But what happens if we view these public grief acts through the framework of trauma theory and, more broadly, emotional culture? If we take these gestures at face value in their sincerity—generally speaking, people were indeed deeply disturbed by the recent events involving racist and deadly police violence—that complicates a reading of the posts as outright narcissistic (#alllivesmatter excluded), and enables an alternative reading that considers grief and public feeling as active processes, comprised of myriad responses, that morph through culture as they evolve. However, I want to be clear: there are plenty of problematic responses on social media – I am not the first to critique public feeling on social networks. Some very smart people have already cautioned against the phenomenon of hashtag activism, like Evgeny Morozov, author of The Net Delusion: The Dark Side of Internet Freedom. He offers that “…people often affiliate with causes online for selfish and narcissistic purposes,” and so once the post is made—an exercise in vapidity to a person doing it for the wrong reasons—there is little incentive to act further. I hear you, Evgeny. However, that analysis seemed inadequate when I tried to shore it against the reality of people grappling with the insanity of constant police violence.

Is it surreal and superficial to post on Facebook when unarmed citizens, typecast by birth as threats, are begging police to spare their lives? Absolutely. In defense of the average internet user, however, maybe it is all they can do in moments where being “carried away by delirium and irrationality” (as Essayan says) seems certain otherwise. As much as I critique this social media vanguard, I appreciate its utility, its accessibility, and frankly, its necessity.  The rage that these tragedies provoked seemed to break through the status-quo surface tension of everyday online interaction; a raw nerve suddenly ran through the internet’s collective consciousness.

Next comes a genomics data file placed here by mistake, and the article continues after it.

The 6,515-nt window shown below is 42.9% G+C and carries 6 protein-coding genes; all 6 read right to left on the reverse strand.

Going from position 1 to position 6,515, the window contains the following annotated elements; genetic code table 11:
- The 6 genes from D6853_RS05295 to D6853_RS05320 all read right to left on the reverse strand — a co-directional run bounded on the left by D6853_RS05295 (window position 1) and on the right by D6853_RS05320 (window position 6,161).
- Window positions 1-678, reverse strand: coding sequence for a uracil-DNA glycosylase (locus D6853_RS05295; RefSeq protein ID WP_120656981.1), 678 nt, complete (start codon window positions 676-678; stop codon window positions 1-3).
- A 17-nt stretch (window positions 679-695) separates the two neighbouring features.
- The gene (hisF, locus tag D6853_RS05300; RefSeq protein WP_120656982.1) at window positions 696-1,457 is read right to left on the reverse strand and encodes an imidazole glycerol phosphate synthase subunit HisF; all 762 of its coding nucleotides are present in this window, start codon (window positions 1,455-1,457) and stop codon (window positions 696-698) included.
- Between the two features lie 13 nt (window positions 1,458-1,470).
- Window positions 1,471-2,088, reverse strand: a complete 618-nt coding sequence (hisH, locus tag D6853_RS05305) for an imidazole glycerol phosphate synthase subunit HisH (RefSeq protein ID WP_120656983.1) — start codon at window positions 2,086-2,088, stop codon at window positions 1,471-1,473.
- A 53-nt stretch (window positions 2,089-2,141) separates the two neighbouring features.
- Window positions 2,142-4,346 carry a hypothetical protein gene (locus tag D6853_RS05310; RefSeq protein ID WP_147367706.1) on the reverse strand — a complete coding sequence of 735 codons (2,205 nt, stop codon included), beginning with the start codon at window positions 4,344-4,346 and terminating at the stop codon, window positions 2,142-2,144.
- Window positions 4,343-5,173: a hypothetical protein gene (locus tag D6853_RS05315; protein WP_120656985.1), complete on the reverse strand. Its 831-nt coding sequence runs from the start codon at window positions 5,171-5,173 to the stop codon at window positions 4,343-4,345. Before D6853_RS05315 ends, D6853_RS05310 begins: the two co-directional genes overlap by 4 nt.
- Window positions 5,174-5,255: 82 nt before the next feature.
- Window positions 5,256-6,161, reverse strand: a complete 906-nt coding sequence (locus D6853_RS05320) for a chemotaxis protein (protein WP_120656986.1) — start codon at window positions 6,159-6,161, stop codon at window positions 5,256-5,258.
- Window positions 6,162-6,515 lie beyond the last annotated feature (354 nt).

Certainly the personal loss felt by the families of Garner and Brown is incalculable and incomparable, each with their own devastating trauma narrative. That cannot stop us, as fellow citizens, from also mourning and processing at the cultural level—when trauma and loss highlights such systemic injustice, it creates a profound tension between the private, internal nature of grief and the need to publicly speak about and mourn it. Although she was writing during the Armenian pogroms of the late 1800’s and early 1900’s, Zabel Essayan’s words speak to an idea to which I always try to return, with compassion, when I think about public feeling in times of contemporary tragedy. We are struggling against erasure, against the intentional disremembering of someone or something that threatened us or our loved ones by the forces that did the threatening. This is what it means to be disempowered and suffering in a violent system of institutionalized oppression.

And so I thought again about mourning, about what mourning actually is and does. I remembered the thorny brush of the aftermath of the Wilson non-indictment. I thought about how grief is full and pushes everything in its path aside, and also hollow, bottomless; and leaden, unresponsive; and also a bit like a balloon that floats to the sky, but the balloon is a part of you and the rest of you is somewhere else entirely. But grief is also alchemical, transformative. Once it touches us, we are never quite the same, forever separated by the cloudy membranes of history and memory. Which, I then reasoned, is why it feels crucial to write and to speak and to be with the reality of grief. The space of grief is where we live, for a while in disbelief, with loss.

Recently, a colleague let me know he was curious about my response to the Charlie Hebdo shootings, that he always thinks of me when tragedy strikes. I told him, simply, that I was writing this.